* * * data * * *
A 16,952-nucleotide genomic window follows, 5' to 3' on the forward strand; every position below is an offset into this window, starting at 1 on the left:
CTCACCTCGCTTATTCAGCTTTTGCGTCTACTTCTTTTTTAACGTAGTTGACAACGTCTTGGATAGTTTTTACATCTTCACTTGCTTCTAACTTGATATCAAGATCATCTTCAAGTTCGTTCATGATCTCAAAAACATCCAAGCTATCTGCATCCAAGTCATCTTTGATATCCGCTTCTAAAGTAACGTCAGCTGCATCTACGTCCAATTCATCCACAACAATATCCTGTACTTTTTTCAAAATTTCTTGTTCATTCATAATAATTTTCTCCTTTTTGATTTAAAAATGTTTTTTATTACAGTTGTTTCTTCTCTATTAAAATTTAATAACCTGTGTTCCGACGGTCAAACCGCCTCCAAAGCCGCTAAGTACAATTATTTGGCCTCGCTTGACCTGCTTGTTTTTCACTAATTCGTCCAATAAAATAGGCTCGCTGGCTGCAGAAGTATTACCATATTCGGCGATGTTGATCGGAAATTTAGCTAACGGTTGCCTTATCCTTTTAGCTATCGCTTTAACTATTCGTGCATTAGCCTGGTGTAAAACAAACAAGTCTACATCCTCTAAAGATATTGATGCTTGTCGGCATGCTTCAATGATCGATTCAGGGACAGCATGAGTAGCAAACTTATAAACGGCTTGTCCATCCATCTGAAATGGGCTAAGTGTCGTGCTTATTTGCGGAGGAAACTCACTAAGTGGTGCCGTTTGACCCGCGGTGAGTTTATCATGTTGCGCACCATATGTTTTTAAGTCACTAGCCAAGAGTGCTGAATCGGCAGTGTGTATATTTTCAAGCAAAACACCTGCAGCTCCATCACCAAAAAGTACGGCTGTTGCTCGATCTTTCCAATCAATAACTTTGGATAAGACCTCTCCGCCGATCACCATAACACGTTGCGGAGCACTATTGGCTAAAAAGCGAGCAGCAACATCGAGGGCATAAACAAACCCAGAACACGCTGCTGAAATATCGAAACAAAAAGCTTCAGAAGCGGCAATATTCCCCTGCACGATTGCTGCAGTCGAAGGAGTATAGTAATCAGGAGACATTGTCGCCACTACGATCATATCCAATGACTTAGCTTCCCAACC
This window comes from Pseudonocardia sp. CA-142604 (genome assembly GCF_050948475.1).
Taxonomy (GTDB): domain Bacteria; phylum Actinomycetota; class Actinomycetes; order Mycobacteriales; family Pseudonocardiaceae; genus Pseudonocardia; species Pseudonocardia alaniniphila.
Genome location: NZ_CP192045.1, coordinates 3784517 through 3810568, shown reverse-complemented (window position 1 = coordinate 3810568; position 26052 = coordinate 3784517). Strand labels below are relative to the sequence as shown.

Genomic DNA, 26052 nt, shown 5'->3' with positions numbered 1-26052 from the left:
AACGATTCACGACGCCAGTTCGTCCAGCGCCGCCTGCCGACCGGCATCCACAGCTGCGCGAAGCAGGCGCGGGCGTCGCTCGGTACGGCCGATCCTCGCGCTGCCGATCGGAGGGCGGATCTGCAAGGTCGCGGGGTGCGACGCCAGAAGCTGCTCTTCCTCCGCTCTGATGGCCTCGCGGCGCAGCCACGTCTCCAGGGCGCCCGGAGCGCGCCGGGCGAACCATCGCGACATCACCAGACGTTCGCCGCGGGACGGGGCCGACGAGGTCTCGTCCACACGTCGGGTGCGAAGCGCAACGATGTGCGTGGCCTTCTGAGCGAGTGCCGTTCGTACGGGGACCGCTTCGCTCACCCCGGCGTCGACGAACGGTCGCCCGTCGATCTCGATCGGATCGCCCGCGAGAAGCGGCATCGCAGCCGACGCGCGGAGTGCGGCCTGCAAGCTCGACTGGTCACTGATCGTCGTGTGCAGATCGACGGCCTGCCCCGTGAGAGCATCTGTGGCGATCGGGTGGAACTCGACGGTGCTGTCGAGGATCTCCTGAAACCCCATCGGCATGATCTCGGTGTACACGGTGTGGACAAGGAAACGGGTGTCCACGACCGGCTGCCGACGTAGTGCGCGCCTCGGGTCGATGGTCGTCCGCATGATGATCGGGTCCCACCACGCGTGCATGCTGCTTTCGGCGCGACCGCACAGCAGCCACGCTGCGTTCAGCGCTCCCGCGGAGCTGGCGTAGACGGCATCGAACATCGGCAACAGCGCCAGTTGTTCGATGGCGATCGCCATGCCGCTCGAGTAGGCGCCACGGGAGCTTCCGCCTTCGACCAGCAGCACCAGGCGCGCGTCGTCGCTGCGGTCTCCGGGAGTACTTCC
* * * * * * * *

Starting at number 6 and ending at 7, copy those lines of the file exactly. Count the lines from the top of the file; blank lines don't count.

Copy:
Genomic DNA, 26052 nt, shown 5'->3' with positions numbered 1-26052 from the left:
AACGATTCACGACGCCAGTTCGTCCAGCGCCGCCTGCCGACCGGCATCCACAGCTGCGCGAAGCAGGCGCGGGCGTCGCTCGGTACGGCCGATCCTCGCGCTGCCGATCGGAGGGCGGATCTGCAAGGTCGCGGGGTGCGACGCCAGAAGCTGCTCTTCCTCCGCTCTGATGGCCTCGCGGCGCAGCCACGTCTCCAGGGCGCCCGGAGCGCGCCGGGCGAACCATCGCGACATCACCAGACGTTCGCCGCGGGACGGGGCCGACGAGGTCTCGTCCACACGTCGGGTGCGAAGCGCAACGATGTGCGTGGCCTTCTGAGCGAGTGCCGTTCGTACGGGGACCGCTTCGCTCACCCCGGCGTCGACGAACGGTCGCCCGTCGATCTCGATCGGATCGCCCGCGAGAAGCGGCATCGCAGCCGACGCGCGGAGTGCGGCCTGCAAGCTCGACTGGTCACTGATCGTCGTGTGCAGATCGACGGCCTGCCCCGTGAGAGCATCTGTGGCGATCGGGTGGAACTCGACGGTGCTGTCGAGGATCTCCTGAAACCCCATCGGCATGATCTCGGTGTACACGGTGTGGACAAGGAAACGGGTGTCCACGACCGGCTGCCGACGTAGTGCGCGCCTCGGGTCGATGGTCGTCCGCATGATGATCGGGTCCCACCACGCGTGCATGCTGCTTTCGGCGCGACCGCACAGCAGCCACGCTGCGTTCAGCGCTCCCGCGGAGCTGGCGTAGACGGCATCGAACATCGGCAACAGCGCCAGTTGTTCGATGGCGATCGCCATGCCGCTCGAGTAGGCGCCACGGGAGCTTCCGCCTTCGACCAGCAGCACCAGGCGCGCGTCGTCGCTGCGGTCTCCGGGAGTACTTCC